Some fires will have to just burn, North says, adding that prescribed or deliberately planned and controlled burning must also be a bigger tool. National parks, such as Yosemite and Sequoia, have been well-managed for fire by using prescribed burning for many years.

“We need to concentrate on the watersheds and let fire do the maintenance,” he says.

But North and others acknowledge that smoke is an air quality problem. Wildfire smoke has blotted out the sun on some days in the San Joaquin Valley, triggering a rash of lung problems, particularly among children, asthmatics and the elderly.

Forest managers have butted heads with the valley air district, which is responsible for protecting the public. In 2005, the air district fined the National Park Service $25,000 for a brush-clearing fire in Sequoia and Kings Canyon National Parks. The fire was ignited in defiance of a no-burn order.

Air health advocates sided with the air district, saying the smoke could literally cause a fatal episode for people with sensitive lungs. The Wilderness Society, a national nonprofit conservation group, sided with the Park Service.

"I understand the short-term concern for the air during a controlled burn,” said Wilderness Society regional director Sarah Barth, at the time. “But the controlled burn is helping to prevent a catastrophic fire, which is as bad as it gets for air quality."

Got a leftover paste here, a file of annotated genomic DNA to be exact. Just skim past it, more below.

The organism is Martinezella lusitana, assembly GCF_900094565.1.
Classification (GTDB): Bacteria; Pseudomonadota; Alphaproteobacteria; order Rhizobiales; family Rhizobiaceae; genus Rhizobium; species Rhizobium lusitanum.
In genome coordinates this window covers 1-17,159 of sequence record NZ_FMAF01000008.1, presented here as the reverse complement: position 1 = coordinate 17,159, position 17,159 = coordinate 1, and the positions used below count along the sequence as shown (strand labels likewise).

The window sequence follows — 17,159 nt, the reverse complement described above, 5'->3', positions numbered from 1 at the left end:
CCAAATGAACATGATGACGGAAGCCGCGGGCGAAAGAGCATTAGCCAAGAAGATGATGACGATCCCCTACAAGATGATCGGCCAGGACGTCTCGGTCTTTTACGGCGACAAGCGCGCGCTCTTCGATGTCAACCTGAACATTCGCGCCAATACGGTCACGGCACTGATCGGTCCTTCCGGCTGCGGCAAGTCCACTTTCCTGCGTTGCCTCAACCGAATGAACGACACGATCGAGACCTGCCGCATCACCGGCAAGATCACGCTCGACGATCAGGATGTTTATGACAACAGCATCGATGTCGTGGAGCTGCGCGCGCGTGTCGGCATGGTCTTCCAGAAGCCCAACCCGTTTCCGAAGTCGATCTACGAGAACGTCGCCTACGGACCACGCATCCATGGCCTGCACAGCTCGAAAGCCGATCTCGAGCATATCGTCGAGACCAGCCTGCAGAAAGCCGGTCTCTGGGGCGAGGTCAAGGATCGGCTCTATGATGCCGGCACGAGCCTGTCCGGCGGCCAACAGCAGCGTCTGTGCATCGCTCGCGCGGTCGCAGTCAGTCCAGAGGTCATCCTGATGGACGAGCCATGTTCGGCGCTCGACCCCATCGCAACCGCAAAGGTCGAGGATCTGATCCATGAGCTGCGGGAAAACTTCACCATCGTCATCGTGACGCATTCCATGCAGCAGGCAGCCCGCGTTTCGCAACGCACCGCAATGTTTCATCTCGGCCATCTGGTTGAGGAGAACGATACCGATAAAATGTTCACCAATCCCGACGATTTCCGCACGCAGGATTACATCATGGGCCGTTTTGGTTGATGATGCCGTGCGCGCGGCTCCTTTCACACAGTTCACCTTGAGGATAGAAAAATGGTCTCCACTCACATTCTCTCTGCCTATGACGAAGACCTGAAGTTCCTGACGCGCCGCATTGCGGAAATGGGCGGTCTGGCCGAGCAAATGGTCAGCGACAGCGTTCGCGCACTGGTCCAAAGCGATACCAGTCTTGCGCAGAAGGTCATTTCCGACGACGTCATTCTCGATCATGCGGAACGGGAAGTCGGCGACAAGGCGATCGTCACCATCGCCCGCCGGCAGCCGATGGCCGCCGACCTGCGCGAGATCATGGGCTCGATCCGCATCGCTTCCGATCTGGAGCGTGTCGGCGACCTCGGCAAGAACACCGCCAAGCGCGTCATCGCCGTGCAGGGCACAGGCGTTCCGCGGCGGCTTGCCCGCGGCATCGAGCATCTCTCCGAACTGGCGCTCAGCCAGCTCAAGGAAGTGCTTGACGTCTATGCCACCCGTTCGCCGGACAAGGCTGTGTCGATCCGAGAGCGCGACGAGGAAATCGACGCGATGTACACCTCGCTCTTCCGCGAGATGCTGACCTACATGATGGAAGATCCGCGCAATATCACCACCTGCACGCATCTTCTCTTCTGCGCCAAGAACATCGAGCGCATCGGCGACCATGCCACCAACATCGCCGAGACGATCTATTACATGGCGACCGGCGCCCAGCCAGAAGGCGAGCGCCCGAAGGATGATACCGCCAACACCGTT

Forest managers and the air district have worked closely for many years to prevent further confrontations. But the health issues of smoke will not go away as the climate warms over the rest of the century, scientists say.

Ian Faloona, a UC Davis associate professor and atmospheric researcher, has been on a mission for years to track Asian pollution in California, but he says smoke looms as a pressing immediate problem in the San Joaquin Valley.

To track Asian pollution, Faloona takes advantage of a coastal monitoring spot at an astronomical observatory in the Santa Lucia Mountains, near Big Sur. At 5,000 feet in elevation, it’s a good place to detect the Asian pollution – ozone – coming across the Pacific on the jet stream.

In the Valley, he has been involved in NASA flyovers each summer to sample air, as researchers document ozone-making chemicals. Each year since 2013, Faloona has noticed a lot of smoke from forest fires. In addition to particle pollution, wood fires produce a lot of ozone precursors, such as oxides of nitrogen.

He says people working on the NASA flights are now forced to take into account the chemicals come from smoke.

“We’re gradually beginning to realize that smoke has become an integral ingredient in the pollution problem here,” he says. “Fire season is no longer most concentrated in September. We’re seeing fires raging in June each year now.

“We do need to account for the international pollution coming into California. But the longer fire season as the climate warms will be a pressing issue in this state. We need to face that fact now.”

About this report

Former Bee reporter Mark Grossi was a 2016 fellow for the Washington, D.C.-based Alicia Patterson Foundation. This is the fourth and final in a series of stories he wrote that focus on the San Joaquin Valley’s rural areas where people face environmental challenges.

Read some of Grossi’s reporting while he was at The Bee, archived on his blog: www.fresnobee.com/earth-log